Prejudices are simply what the word implies: judging a person in advance of knowing him or her, based on stereotypes and biases. Prejudices are strong and are often outside our awareness, which in turn makes acceptance of others difficult. Prejudging others as “good” or “bad,” “right” or “wrong,” is usually unconscious, hence the need for nurses to examine their prejudices and become aware of when prejudices are operating. Nonjudgmental acceptance means that nurses acknowledge all patients’ rights to be who they are and to express their uniqueness. Acceptance conveys neither approval nor disapproval of patients and their personal beliefs, habits, expressions of feelings, or lifestyles.


Therapeutic use of self begins with the ability to convey acceptance to patients and requires self-awareness and nonjudgmental attitudes on the part of nurses. Ongoing examination of attitudes toward others is both a lifelong process and an essential part of self-awareness, maturation, and personal growth.



Thinking differently about nurses and patients: Caring and human relatedness


The traditional nurse-patient relationship has been taught and practiced since the middle of the twentieth century; however, several assumptions on which it is based no longer hold true in many of today’s practice settings. For instance, this older model assumes that the development of the nurse-patient relationship is linear, is incremental, and requires trust-building in the earliest phases of the relationship, and importantly, it assumes that patients desire relationships with nurses, wish to receive services from them, and will cooperate and comply with those nurses (Hagerty and Patusky, 2003).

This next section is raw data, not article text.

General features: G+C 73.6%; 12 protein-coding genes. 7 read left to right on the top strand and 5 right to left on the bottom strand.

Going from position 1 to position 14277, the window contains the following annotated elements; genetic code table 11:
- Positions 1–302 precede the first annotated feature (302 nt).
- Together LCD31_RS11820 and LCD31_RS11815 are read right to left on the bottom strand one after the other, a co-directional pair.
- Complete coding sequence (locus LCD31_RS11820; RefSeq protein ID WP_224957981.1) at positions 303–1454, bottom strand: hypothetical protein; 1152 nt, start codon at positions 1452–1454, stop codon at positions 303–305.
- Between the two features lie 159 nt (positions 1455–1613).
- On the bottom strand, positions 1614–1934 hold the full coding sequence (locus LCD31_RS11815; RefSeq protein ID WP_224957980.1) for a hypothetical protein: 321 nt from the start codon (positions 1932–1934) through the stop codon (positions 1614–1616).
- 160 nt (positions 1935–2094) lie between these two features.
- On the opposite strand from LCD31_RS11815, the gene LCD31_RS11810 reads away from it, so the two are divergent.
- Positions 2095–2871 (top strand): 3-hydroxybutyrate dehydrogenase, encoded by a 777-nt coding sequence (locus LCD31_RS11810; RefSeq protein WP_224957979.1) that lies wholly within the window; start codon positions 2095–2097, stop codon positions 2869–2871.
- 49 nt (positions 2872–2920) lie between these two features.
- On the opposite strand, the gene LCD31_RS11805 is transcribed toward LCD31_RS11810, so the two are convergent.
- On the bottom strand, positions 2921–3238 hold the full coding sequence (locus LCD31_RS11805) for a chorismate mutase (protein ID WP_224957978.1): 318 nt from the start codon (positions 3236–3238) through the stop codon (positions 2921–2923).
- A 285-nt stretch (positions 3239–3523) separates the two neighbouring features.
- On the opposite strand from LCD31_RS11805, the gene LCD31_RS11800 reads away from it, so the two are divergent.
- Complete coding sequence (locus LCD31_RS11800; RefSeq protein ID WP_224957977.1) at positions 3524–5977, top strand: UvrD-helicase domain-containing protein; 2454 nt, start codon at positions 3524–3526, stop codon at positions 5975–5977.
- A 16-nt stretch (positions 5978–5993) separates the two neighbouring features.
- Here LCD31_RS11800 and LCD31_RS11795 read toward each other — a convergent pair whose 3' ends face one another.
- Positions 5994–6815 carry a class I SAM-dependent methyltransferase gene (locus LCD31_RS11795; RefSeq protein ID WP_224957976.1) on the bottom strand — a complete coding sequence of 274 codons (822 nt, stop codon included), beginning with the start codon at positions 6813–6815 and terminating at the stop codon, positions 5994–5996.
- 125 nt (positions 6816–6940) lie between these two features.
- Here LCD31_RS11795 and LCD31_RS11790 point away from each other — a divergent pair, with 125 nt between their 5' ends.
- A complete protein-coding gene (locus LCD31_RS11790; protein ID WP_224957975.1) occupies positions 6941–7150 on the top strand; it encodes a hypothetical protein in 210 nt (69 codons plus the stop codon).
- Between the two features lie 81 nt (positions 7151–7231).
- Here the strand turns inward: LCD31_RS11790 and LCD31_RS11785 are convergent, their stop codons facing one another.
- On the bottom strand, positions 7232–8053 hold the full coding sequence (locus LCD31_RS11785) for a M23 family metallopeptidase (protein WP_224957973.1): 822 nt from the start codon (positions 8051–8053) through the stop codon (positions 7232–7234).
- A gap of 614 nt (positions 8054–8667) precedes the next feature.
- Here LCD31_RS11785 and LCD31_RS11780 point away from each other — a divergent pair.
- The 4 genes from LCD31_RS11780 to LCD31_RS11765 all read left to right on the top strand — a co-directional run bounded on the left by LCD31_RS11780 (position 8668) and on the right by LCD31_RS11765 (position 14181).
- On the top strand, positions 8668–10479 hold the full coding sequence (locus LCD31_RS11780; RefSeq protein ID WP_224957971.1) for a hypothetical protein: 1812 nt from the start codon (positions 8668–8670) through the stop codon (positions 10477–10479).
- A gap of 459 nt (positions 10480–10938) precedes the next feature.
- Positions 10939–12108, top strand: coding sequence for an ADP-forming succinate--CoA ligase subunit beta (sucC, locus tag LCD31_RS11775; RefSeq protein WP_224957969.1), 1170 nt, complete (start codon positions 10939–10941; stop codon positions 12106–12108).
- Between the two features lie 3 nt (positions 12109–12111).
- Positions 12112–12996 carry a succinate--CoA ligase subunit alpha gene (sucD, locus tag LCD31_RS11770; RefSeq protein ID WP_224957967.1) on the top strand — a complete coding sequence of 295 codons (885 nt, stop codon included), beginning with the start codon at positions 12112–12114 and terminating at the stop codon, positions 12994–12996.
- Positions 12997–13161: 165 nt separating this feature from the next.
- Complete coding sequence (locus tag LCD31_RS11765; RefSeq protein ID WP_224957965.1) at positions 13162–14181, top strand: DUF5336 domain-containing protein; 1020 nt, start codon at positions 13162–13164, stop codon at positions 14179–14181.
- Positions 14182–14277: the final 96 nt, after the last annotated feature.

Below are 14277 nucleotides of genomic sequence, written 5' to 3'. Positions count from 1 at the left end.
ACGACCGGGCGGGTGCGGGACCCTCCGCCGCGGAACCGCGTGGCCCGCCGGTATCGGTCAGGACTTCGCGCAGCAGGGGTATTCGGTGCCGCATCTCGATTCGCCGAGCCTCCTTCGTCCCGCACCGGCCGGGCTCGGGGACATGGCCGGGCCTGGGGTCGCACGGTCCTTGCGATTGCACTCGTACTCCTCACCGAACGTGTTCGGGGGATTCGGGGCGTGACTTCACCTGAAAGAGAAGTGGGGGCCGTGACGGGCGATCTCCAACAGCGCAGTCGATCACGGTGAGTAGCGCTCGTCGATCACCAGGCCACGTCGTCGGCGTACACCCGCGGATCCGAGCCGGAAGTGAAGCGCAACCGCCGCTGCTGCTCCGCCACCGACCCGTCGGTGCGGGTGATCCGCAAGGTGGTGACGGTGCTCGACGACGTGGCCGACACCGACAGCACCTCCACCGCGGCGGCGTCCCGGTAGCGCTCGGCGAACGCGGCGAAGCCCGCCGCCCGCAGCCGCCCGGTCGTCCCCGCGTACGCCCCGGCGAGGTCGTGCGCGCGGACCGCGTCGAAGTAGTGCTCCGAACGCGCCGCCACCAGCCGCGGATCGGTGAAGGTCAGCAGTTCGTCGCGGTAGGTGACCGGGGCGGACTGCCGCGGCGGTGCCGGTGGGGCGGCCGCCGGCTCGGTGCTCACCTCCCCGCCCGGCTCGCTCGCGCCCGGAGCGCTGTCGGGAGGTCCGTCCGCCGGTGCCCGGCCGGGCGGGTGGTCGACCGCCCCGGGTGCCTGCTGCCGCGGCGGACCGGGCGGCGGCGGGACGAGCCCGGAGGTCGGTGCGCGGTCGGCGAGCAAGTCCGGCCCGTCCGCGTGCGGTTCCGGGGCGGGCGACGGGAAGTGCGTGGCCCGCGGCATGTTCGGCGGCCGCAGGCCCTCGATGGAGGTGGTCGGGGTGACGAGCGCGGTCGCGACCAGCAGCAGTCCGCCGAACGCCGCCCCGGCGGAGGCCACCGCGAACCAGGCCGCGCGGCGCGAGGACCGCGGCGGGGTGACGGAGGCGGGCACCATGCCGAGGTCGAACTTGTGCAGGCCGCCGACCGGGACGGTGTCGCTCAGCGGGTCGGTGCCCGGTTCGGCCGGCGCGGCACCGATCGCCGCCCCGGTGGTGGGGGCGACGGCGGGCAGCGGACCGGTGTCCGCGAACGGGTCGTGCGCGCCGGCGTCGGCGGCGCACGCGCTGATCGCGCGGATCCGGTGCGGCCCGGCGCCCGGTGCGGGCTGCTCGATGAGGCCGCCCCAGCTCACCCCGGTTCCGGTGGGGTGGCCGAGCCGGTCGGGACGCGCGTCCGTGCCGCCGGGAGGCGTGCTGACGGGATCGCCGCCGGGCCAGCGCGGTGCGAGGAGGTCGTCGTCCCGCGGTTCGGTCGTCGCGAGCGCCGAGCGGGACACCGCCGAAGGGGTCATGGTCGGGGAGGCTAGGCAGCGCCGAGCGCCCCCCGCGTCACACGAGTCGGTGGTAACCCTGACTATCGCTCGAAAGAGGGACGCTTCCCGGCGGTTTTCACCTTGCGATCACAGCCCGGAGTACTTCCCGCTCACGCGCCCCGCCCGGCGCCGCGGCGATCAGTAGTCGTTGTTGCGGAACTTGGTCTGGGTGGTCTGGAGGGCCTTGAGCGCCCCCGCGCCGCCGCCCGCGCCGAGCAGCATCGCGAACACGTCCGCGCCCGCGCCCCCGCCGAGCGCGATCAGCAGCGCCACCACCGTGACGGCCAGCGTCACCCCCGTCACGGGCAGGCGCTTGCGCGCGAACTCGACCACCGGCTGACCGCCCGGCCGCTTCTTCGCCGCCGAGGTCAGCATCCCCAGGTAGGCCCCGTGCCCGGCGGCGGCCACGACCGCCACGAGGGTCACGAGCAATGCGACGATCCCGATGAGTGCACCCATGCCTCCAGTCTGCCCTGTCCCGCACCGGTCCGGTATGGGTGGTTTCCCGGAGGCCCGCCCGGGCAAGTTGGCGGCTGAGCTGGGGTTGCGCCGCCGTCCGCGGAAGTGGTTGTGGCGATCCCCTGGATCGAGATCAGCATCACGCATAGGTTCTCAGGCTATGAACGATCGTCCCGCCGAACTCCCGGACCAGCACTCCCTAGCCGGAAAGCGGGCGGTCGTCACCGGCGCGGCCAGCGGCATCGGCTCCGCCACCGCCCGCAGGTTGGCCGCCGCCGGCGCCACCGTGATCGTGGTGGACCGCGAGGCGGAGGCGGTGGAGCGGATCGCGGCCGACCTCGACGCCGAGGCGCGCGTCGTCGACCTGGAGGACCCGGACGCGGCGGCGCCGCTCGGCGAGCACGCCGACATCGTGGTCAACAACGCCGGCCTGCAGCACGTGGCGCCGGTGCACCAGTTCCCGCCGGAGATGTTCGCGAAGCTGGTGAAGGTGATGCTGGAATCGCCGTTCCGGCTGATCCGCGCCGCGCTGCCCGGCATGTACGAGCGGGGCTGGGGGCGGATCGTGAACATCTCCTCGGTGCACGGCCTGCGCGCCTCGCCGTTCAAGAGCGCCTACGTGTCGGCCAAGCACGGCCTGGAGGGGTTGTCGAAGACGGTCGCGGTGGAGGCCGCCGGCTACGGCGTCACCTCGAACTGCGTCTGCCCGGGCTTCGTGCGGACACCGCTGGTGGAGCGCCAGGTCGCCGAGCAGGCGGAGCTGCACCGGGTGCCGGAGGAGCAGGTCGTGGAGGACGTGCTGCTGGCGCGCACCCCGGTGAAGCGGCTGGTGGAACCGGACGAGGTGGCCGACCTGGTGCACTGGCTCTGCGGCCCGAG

Although the traditional time-honored nurse-patient relationship is still appropriate in many settings, the assumptions on which it is based are being challenged by the reality that patients today are more acutely ill, nurses’ workloads have increased, and the time nurses spend with patients may be quite limited. This raises the question of how we can rethink the nurse-patient relationship and find ways to modify it to suit today’s contexts of health care delivery.



Patient-centered care


Patient-centered care has been proposed as an approach to alleviating some of the difficult problems that currently trouble the U.S. health care system, such as poor care quality, limited access to care, and dehumanization of care (Hobbs, 2009). In a detailed analysis, Hobbs found that alleviating vulnerabilities (e.g., feeling alienated, lack of control) experienced by the patient is central to patient-centered care in acute care settings. Furthermore, the process of therapeutic engagement is the key process in alleviating vulnerabilities, and one of the mechanisms by which this occurs is by the nurse’s caring presence (p. 55).


Theories of caring and human relatedness provide a powerful basis for practice. Many theorists have written about the nature of the nurse-patient relationship, with several writing about caring as the central concept in nursing, through which effective nursing practice occurs. Swanson (1991) defined caring as “a nurturing way of relating to a valued other, toward whom one feels a personal sense of commitment and responsibility” (p. 165). Five caring processes are germane to nursing practice: (1) knowing, (2) being with, (3) doing for, (4) enabling, and (5) maintaining belief (Swanson, 1991). Others have written about caring in nursing, including Watson (1988), whose theory is discussed in Chapter 13, and Roach and Maykut (2010), who described the essential elements of comportment central to professional caring.


Hagerty and Patusky (2003) proposed a theory of human relatedness through which to conceptualize the nurse-patient relationship. Each nurse-patient contact holds the potential for connection and goal achievement, as opposed to one step in a lengthy relationship-building process. They also recommended that nurses approach their patients with a sense of the patient’s autonomy, choice, and participation (p. 147), putting the relationship on a more equitable basis than the traditional nurse-patient relationship, which gives much of the power to the nurse.